Another Reason to Use a Domain Broker

There are plenty of reasons to hire a domain broker on outbound domain sales. Domain brokers know how to contact buyers who might be interested in certain types of domain names, most have extensive lists of domain buyers, and all professional domain brokers should be skilled at negotiating.

For many domain investors, inbound domain sales are something we like to manage on our own. Negotiating can be exciting, especially in the case of a $50k offer turning into a $1.35 million sale, which is what happened with Rick Schwartz and his domain name. I have found that most people who are domain investors enjoy the art of negotiating as much as anything else in this business.

Personally, I don’t really like to give my sales leads away to domain brokers when my landing page or other effort have generated the lead. I don’t like the idea of paying 10-15% commission for negotiation a domain sale when I am perfectly capable of doing it myself. All that said, there is a great reason why I should use a domain broker for certain sales leads, and it has to do with my post about being patient with end user buyers.

There’s nothing better in the domain space than closing a sale on a domain name to an end user for your optimal selling price. However, that feeling of euphoria can quickly evaporate when you realize the difficulty in actually closing the deal. There are corporate lawyers who get involved, marketing people having to talk to the tech team, the corporate controller or CFO having to sign off on deals…etc. There are many points when a seemingly completed deal may be in jeopardy.

A domain broker can help navigate through those tricky waters. The skilled broker will keep you posted about certain things and may help creatively bridge some gaps that come up. The pro domain broker has dealt with many types of scenarios, and that person can help ensure a smoother deal. There have been times when  was ready to throw in the towel after receiving certain requests, and I think having a domain broker in between the buyer and my company could have reduced the stress level.

Paying 10-15% commission on a deal I could strike on my own may seem absurd. However, having someone help guide the buyer and seller through the often difficult process of closing and transacting may be worth a cut of the profits, especially on a frustrating, but profitable deal.

Elliot Silver
Elliot Silver
About The Author: Elliot Silver is an Internet entrepreneur and publisher of Elliot is also the founder and President of Top Notch Domains, LLC, a company that has closed eight figures in deals. Please read the Terms of Use page for additional information about the publisher, website comment policy, disclosures, and conflicts of interest. Reach out to Elliot: Twitter | Facebook | LinkedIn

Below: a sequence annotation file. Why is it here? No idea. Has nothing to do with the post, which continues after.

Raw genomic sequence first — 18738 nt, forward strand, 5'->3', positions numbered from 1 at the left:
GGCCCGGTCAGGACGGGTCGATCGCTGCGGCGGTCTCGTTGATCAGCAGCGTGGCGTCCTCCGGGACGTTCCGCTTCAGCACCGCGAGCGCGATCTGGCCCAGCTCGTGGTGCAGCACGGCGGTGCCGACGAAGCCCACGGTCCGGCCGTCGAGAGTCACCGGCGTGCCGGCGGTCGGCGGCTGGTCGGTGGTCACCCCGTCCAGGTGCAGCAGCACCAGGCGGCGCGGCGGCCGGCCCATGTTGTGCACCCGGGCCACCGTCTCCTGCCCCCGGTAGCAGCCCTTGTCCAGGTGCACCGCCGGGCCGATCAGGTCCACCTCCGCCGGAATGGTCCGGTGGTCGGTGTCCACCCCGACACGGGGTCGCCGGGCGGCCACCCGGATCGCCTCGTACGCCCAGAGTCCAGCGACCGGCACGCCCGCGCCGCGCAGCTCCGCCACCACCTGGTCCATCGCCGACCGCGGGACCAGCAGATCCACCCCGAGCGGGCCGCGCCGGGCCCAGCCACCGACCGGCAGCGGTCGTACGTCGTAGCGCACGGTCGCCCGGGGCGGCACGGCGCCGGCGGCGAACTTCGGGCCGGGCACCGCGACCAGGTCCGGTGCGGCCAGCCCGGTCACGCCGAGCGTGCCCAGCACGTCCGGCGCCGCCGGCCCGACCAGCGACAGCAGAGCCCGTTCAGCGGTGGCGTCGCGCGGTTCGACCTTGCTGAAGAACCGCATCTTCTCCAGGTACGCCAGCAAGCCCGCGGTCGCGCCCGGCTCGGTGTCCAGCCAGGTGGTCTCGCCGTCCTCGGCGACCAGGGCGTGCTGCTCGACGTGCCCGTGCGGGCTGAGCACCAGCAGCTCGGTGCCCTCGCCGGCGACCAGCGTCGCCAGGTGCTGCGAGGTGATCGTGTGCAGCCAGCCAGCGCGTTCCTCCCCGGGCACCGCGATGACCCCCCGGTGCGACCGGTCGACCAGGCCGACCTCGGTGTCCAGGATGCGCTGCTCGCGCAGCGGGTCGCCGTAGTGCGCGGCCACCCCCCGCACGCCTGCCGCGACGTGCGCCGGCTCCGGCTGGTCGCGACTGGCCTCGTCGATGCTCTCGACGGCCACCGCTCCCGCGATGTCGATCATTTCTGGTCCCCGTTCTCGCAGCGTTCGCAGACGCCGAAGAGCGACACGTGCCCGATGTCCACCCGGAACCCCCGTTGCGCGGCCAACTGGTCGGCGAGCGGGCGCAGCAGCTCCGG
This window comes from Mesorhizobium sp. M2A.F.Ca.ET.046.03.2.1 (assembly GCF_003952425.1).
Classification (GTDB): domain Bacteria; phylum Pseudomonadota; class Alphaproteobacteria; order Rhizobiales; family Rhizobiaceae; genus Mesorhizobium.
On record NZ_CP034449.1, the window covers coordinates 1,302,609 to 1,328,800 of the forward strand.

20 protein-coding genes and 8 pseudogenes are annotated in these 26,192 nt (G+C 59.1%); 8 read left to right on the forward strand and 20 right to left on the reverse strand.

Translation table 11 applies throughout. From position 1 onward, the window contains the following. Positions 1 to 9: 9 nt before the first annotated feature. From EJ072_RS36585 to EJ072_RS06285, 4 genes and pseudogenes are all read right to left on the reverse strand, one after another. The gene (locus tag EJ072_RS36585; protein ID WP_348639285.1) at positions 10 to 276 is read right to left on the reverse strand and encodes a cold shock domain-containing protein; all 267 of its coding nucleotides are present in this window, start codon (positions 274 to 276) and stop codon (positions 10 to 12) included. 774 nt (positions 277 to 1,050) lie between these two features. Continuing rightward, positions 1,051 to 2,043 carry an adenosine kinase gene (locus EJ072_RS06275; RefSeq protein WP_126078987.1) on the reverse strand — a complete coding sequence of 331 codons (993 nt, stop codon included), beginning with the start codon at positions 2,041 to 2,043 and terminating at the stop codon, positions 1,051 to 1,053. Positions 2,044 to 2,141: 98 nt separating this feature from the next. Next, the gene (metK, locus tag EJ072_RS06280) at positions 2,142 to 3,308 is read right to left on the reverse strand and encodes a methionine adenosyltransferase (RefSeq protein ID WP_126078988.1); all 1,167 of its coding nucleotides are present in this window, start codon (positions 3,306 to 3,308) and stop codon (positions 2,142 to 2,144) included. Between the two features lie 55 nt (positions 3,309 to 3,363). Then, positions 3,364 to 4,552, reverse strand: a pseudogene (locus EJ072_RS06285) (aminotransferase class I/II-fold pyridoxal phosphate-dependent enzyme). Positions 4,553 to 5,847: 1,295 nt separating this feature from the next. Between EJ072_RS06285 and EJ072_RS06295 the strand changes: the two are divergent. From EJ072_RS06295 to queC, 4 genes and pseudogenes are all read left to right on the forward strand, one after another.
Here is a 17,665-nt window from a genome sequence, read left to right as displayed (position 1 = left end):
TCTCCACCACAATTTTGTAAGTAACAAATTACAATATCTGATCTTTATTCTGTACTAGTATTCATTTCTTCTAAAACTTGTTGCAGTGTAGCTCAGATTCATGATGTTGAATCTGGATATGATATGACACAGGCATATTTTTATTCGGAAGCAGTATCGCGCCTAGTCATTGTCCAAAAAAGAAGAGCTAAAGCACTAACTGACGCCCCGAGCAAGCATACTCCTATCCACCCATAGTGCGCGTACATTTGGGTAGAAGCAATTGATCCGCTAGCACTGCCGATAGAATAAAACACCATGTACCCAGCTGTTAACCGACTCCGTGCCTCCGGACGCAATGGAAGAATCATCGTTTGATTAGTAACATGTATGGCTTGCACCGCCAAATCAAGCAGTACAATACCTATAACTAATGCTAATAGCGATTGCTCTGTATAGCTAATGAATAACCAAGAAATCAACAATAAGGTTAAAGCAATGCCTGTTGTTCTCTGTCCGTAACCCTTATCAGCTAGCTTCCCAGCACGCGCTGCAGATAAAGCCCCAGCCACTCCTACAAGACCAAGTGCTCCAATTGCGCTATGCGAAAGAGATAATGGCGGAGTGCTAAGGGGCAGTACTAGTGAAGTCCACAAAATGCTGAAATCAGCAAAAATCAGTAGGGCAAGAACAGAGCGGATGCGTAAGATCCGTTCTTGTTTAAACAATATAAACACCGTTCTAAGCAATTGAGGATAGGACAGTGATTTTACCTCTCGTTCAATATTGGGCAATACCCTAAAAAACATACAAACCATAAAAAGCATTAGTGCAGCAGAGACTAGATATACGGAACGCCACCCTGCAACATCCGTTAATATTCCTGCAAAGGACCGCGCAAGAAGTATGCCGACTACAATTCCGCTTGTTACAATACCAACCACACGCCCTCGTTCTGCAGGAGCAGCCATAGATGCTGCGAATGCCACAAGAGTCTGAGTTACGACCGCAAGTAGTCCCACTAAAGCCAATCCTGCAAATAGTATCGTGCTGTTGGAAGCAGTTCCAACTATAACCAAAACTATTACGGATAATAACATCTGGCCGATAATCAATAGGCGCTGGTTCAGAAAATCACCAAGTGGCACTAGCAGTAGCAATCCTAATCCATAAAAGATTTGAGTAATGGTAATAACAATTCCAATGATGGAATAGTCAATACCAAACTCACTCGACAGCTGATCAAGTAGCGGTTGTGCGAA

1. All of the points above are correct.

    However, if you let a broker do a shotgun announcement/newsletter, you might get into trouble when a TM owner uses the domain offer as “bad faith”.

    I’m sure Elliot might check USPTO before sending out an ‘offer to sell’ to a select few potential endusers.

    And, I know professional brokers like Dave Evanson (Sedo) check USPTO when he is personally marketing a premium domain.

    Many times a third party (broker or IP lawyer) can negotiate without personal emotions which is good and bad.

    However, all of my top sales were done by myself.

  2. How many geodomains have been sold by brokers? I’ve seen most of them sold by their owners.

    I’d be real interested in hearing about how a broker goes about marketing properties that require local knowledge of a specific market rather than through general outreach to domain investors or companies in search of a brand, which seems to be the core competency of the broker community.

    Also, who does the best appraisals these days.

  3. Hey,

    I am CEO – TeamUp Media Inc. located in Canada.

    Searching for the best entrepreneurs & Firms related to Domain Brokering, Sales, can approach end- users ect..

    If interested in Flipping our stock, and its an ongoing procedure. We currently have 350 in Stock and by January 2014 we’ll keep a constant 1000+ names in inventory every month.

    Thanks Guys,


    Firas A. /

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